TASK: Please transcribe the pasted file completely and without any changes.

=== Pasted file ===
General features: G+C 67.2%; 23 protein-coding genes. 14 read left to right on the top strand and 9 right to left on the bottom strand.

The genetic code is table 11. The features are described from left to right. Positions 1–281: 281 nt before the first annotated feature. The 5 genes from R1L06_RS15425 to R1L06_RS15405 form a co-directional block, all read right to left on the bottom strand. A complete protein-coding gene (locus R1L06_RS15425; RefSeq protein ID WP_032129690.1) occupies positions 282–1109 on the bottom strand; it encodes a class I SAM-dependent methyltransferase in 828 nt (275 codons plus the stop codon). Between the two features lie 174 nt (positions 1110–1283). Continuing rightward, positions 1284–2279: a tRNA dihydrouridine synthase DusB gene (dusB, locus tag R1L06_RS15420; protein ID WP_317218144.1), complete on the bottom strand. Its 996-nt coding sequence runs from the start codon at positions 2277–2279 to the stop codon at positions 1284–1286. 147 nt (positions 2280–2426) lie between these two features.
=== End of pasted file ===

General features: G+C 67.2%; 23 protein-coding genes. 14 read left to right on the top strand and 9 right to left on the bottom strand.

The genetic code is table 11. The features are described from left to right. Positions 1–281: 281 nt before the first annotated feature. The 5 genes from R1L06_RS15425 to R1L06_RS15405 form a co-directional block, all read right to left on the bottom strand. A complete protein-coding gene (locus R1L06_RS15425; RefSeq protein ID WP_032129690.1) occupies positions 282–1109 on the bottom strand; it encodes a class I SAM-dependent methyltransferase in 828 nt (275 codons plus the stop codon). Between the two features lie 174 nt (positions 1110–1283). Continuing rightward, positions 1284–2279: a tRNA dihydrouridine synthase DusB gene (dusB, locus tag R1L06_RS15420; protein ID WP_317218144.1), complete on the bottom strand. Its 996-nt coding sequence runs from the start codon at positions 2277–2279 to the stop codon at positions 1284–1286. 147 nt (positions 2280–2426) lie between these two features.